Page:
New analysis of the performance of the Tesla big battery in South Australia suggests that distributed local battery and pumped hydro projects could offer better value to the grid than a single “monster” project like Snowy 2.0.
The analysis, from energy analyst Hugh Saddler, in his quarterly update of the National Electricity Market for The Australia Institute, will make a useful contribution to the debate over the future of storage in Australia.
The Tesla big battery, known as the Hornsdale Power Reserve, has impressed all observers since it was switched on in early December, with the notable exception of the federal government which wants instead to build the massive Snowy 2.0 pumped hydro project at a cost of $8 billion or more.
Saddler’s analysis confirms earlier reports – see our story Tesla big battery moves from show-boating to money-making – that its speed and flexibility allows it to intervene in high-priced events and “take the straw off the camel’s back.”
Already, the battery’s has eliminated significant price gouging in the small FCAS market, as we reported here. Premier Jay Weatherill confirmed this week that the Tela battery had “smashed” the gas cartel’s hold over the FCAS market, which provides network security.
Its influence on the bigger wholesale electricity market is less marked, because with only 30MW of capacity dedicated to arbitrage, it is still just clipping the peaks of a local grid that can consume up to 3,000MW or more at times of peak demand.
Still, Saddler says, its impact is clear.
“The graph shows a consistent pattern of charging up overnight, when prices are very low (well below $100 per MWh on all three days) and discharging in the late afternoon, when prices are very high ($8,000 per MWh between 4.00 and 4.30 pm local time on 7 February, which is 3.30 to 4.00 pm NEM time, as shown in Figure 11, somewhat lower on the other two days).”
Saddler notes that battery storage sceptics (yes, there is such a thing) often point out that 30MW is hardly more than 1 per cent of the peak demand of 2.9GW on 7 February.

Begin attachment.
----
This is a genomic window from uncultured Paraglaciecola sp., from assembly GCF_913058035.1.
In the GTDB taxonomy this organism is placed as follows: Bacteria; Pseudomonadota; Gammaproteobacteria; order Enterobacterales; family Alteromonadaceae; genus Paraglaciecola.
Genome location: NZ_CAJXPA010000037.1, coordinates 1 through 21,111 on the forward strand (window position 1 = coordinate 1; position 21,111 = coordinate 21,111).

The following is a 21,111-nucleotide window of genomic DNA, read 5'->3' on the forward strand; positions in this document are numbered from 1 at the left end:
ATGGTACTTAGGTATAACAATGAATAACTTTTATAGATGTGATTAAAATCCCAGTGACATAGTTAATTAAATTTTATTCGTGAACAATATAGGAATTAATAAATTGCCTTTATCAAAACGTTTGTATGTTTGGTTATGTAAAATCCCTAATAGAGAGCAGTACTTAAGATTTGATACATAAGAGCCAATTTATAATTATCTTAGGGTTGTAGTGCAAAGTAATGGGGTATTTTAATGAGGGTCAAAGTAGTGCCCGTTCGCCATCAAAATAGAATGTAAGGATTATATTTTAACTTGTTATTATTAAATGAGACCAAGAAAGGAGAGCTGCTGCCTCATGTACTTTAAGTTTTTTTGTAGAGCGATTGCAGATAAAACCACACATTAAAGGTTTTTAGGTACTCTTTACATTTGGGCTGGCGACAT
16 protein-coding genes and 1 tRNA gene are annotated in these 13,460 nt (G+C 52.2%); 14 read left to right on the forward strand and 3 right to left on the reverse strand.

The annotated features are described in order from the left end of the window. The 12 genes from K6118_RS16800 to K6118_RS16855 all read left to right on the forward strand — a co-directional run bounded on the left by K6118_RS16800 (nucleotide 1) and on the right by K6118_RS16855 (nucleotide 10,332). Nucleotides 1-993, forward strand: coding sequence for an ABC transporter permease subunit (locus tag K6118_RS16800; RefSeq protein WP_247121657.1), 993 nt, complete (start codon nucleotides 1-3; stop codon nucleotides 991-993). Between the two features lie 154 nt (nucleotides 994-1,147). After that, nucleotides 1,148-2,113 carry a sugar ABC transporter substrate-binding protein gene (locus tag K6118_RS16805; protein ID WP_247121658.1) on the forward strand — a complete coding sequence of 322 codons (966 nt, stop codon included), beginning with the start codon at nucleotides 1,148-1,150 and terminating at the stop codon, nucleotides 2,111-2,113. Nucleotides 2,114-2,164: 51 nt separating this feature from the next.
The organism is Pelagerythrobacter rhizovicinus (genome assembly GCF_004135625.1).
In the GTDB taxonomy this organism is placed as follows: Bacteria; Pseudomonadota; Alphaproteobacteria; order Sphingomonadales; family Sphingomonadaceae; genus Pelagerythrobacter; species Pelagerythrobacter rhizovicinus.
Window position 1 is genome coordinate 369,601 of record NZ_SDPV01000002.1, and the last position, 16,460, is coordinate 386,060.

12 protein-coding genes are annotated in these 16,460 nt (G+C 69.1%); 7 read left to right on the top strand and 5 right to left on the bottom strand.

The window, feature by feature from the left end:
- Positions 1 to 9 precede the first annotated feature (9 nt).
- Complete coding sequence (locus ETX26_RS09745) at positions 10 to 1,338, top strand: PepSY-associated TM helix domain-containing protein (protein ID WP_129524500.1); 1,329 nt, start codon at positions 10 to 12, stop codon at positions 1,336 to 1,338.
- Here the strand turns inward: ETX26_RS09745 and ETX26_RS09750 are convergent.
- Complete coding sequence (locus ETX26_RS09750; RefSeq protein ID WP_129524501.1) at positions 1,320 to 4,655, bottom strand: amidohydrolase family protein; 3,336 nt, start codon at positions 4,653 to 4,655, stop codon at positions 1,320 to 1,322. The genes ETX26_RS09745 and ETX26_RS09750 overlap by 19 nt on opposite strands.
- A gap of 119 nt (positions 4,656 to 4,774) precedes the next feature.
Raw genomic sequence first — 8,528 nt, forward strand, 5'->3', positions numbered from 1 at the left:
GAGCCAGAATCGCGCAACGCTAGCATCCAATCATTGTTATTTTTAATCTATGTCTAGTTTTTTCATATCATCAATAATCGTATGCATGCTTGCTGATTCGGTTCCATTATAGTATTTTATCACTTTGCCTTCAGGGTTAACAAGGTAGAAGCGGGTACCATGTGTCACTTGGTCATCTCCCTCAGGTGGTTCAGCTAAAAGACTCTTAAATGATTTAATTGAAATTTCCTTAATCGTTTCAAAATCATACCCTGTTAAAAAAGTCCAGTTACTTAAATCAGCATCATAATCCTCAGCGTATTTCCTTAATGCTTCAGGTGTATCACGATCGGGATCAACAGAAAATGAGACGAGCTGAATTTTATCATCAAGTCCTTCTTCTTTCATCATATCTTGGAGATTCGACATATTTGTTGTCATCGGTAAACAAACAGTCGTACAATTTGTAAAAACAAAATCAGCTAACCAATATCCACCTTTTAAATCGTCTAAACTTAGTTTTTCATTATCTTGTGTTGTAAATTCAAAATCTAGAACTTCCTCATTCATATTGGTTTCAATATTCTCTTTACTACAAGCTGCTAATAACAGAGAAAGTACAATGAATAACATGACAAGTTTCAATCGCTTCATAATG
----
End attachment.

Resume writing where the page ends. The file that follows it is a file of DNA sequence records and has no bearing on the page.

“This is true, but not particularly relevant,” Saddler says.
“The Hornsdale battery is the first of its kind. Planning for a number of others in South Australia, Victoria and elsewhere is well underway.
“Since the capacity requirement for frequency control services is limited, it is almost certain that a number of subsequent battery projects will devote a larger proportion of their capacity to energy arbitrage.”
And, Saddler says, Hornsdale is clearly making the case for distributed storage.
“The experience of operating Hornsdale Power Reserve already demonstrates that multiple smaller energy storage facilities, which will certainly include both batteries and small pumped hydro projects, located close to wind and solar generators, are almost certainly better suited to matching variable supply with varying demand than a single monster project located a thousand kilometres or more away.” he says.
This is a clear reference to Snowy 2.0, which he also notes will only be able to deliver its service via multiple transmission lines “which often reach saturation capacity when demand for electricity reaches peak.”
Snowy Hydro has tried to turn the case for its big pumped hydro project into a battle between its project and battery storage. But its costings of battery storage have been contentious, see The case against Tesla and battery storage just hit peak stupid and so has its estimates of the value chain.
Note: Saddler also defended the AEMO and its Integrated System Plan Consultation, which has been used by critics to call for the closure of the key market institution.
“AEMO is required to think long term, and therefore to consider a wide range of possible futures, in order to do its job of managing the evolving electricity system,” Saddler notes.
You can see live updates of Neoen’s Hornsdale Power Reserve, as the Tesla big battery is know, on its home page here.
Giles Parkinson is a journalist of 30 years experience, a former Business Editor and Deputy Editor of the Financial Review, a columnist for The Bulletin magazine and The Australian, and the former editor of Climate Spectator.